Actions being taken both through and beyond the Skills Investment Plan include:
- A refresh of relevant elements of the curriculum, resulting in updated expectations and an increased focus on digital skills development.
- Digital Schools - a new programme bringing together industry and education representatives to test innovative approaches to high level digital skills development in secondary schools, using regional pathfinders with a view to developing a national framework and transforming practice.
- Digital World - an industry-led marketing campaign raising awareness of the varied and attractive careers available to those with requisite digital skills and qualifications.
- Digital Xtra - a co-ordinated approach to funding for extra-curricular activities such as coding clubs, in particular encouraging girls and other under-represented groups to develop these key skills.
- A range of support to build teacher confidence and capacity. For example, Education Scotland digital development officers offering support in the use of technology and development of digital skills in primary schools across Scotland; with new materials and free workshops available through the Barefoot Computing programme; and a new Digital Schools Award available in primary schools.
- Using the Digital Schools framework and other means to explore and respond to professional development needs at secondary level.
- Work to boost the number of Computing Science teachers, encouraging more to enter the profession with our 'Inspiring Teachers' campaign, increased student intake targets and efforts to develop innovative routes into the profession.
- Ongoing work to expand and refresh the suite of qualifications available to develop and accredit learners' digital skills (e.g. new National Progression Award in Cyber Security).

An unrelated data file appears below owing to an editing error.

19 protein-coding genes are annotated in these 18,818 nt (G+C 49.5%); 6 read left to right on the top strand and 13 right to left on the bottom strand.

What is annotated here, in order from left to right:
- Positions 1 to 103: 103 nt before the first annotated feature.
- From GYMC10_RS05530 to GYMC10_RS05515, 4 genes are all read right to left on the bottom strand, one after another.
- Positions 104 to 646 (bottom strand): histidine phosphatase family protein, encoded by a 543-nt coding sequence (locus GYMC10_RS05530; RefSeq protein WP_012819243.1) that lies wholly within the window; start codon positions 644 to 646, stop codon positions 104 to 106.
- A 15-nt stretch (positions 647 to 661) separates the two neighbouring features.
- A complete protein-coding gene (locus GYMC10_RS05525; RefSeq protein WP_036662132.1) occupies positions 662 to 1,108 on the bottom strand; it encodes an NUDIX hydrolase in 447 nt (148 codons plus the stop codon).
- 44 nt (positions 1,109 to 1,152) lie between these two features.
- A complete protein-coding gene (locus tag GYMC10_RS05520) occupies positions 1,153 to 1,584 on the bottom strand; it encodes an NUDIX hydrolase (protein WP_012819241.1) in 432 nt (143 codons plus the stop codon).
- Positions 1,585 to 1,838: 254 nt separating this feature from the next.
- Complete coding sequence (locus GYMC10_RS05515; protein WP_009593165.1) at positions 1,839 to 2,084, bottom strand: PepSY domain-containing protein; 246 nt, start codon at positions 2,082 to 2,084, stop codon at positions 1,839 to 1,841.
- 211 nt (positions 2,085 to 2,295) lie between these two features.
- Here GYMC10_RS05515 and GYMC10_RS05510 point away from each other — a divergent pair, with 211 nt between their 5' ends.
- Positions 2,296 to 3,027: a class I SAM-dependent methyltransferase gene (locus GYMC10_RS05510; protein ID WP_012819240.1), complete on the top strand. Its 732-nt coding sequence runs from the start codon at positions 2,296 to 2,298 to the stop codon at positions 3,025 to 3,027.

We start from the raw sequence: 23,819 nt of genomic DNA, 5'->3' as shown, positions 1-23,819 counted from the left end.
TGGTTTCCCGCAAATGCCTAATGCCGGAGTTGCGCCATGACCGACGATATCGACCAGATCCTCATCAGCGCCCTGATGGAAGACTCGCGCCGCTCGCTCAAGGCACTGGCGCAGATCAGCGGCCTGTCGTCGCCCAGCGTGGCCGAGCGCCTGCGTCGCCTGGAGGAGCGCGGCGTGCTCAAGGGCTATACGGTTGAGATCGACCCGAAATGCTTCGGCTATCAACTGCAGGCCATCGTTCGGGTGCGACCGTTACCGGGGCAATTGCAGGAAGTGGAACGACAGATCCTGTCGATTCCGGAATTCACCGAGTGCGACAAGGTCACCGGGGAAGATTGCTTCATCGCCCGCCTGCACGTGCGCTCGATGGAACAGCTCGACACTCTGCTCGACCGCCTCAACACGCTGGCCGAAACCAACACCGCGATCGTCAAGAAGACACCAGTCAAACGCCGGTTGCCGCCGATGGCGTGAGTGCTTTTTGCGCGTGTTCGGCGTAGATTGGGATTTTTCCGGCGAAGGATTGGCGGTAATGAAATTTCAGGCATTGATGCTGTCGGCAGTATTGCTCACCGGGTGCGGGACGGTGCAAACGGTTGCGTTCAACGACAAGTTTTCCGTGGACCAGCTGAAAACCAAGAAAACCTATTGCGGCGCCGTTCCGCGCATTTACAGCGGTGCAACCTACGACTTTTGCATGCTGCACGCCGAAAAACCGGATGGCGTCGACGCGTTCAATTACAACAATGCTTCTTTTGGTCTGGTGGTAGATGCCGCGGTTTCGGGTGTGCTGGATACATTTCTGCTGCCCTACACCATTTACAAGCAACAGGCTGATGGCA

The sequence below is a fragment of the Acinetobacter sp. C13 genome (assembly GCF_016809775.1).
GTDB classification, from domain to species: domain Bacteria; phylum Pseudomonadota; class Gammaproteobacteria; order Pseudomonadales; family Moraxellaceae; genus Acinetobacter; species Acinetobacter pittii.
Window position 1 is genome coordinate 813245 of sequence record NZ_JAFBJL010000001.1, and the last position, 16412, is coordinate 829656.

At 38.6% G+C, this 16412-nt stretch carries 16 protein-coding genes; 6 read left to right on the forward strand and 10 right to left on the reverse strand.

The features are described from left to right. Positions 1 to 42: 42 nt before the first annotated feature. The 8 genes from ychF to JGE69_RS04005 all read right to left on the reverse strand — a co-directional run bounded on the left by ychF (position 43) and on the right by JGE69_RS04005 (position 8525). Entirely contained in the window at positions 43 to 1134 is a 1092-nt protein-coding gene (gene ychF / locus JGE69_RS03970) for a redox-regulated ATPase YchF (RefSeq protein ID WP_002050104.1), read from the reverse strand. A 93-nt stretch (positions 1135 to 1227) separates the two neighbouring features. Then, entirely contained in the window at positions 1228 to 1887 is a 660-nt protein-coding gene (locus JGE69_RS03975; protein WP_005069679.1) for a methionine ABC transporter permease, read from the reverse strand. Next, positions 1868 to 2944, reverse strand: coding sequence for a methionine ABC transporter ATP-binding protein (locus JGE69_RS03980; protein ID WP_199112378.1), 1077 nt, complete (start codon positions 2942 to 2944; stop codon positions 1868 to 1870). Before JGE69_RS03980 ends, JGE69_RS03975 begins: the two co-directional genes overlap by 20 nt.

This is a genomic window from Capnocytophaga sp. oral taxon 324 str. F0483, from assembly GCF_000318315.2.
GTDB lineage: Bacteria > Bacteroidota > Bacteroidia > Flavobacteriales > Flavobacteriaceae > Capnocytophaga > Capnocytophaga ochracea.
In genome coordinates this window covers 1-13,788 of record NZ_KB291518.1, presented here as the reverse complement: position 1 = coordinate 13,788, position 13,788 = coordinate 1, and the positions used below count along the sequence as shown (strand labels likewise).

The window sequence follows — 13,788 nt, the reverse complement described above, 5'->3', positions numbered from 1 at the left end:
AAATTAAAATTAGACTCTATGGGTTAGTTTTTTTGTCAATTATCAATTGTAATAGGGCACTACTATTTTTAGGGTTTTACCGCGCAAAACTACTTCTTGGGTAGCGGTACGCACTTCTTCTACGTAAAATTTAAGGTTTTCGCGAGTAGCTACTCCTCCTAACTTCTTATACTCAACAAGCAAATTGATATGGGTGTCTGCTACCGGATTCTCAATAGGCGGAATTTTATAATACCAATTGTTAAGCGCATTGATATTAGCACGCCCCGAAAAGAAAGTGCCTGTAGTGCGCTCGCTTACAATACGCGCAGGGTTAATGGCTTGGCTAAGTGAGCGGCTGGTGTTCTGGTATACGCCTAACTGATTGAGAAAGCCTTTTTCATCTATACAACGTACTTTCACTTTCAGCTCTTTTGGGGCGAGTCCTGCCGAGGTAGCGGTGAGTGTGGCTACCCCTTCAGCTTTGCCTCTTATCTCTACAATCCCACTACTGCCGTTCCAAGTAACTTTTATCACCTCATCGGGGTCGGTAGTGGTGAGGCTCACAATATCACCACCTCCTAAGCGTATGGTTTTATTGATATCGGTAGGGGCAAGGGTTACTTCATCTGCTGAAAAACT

- Developing new vocational digital pathways such as digital Foundation and Graduate Apprenticeships to increase both the numbers of new entrants and educational routes into the sector. This involves schools, colleges and universities working in partnership with industry to ensure that these courses remain relevant to industry requirements.
- Plans for a Digital Gender Action Plan (due November 2016) to encourage more young women to enter the Digital Technologies sector.
- Investment in Cyber Security skills and promotion of the careers opportunities available in this key sector of the digital economy. For example, opportunities for senior pupils to attend a residential Cyber Camp at Glasgow Caledonian University and a Cyber Skills day for girls at Napier University, through a partnership with GCHQ.
- A new Digital Skills Partnership building stronger links between employers, colleges and universities with a view to improved knowledge sharing and the potential for specific courses to be quality assured. This will ease the transition between education and employment for many young people.
This wide-ranging series of actions will help to equip all young people with the digital skills they need to thrive in modern society and the workplace, creating a pathway into high quality careers in the Digital Technologies sector and wider economy, thereby increasing national productivity and growth.
Email: Russell Cockburn, firstname.lastname@example.org